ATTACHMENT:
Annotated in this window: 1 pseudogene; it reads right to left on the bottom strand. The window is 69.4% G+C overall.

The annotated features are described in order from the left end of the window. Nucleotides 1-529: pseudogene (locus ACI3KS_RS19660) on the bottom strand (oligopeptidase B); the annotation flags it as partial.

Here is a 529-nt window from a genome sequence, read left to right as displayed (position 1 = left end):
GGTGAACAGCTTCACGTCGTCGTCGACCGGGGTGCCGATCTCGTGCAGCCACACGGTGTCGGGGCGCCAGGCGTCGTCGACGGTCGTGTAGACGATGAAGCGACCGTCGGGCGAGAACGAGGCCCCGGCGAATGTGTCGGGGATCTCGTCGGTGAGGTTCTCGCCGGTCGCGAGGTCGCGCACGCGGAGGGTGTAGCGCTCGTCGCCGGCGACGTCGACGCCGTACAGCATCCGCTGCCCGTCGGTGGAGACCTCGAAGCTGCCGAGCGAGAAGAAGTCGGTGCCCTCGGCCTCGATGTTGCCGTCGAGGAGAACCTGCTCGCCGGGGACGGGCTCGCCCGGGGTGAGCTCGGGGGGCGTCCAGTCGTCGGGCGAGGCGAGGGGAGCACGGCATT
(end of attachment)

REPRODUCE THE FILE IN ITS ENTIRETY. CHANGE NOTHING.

Annotated in this window: 1 pseudogene; it reads right to left on the bottom strand. The window is 69.4% G+C overall.

The annotated features are described in order from the left end of the window. Nucleotides 1-529: pseudogene (locus ACI3KS_RS19660) on the bottom strand (oligopeptidase B); the annotation flags it as partial.

Here is a 529-nt window from a genome sequence, read left to right as displayed (position 1 = left end):
GGTGAACAGCTTCACGTCGTCGTCGACCGGGGTGCCGATCTCGTGCAGCCACACGGTGTCGGGGCGCCAGGCGTCGTCGACGGTCGTGTAGACGATGAAGCGACCGTCGGGCGAGAACGAGGCCCCGGCGAATGTGTCGGGGATCTCGTCGGTGAGGTTCTCGCCGGTCGCGAGGTCGCGCACGCGGAGGGTGTAGCGCTCGTCGCCGGCGACGTCGACGCCGTACAGCATCCGCTGCCCGTCGGTGGAGACCTCGAAGCTGCCGAGCGAGAAGAAGTCGGTGCCCTCGGCCTCGATGTTGCCGTCGAGGAGAACCTGCTCGCCGGGGACGGGCTCGCCCGGGGTGAGCTCGGGGGGCGTCCAGTCGTCGGGCGAGGCGAGGGGAGCACGGCATT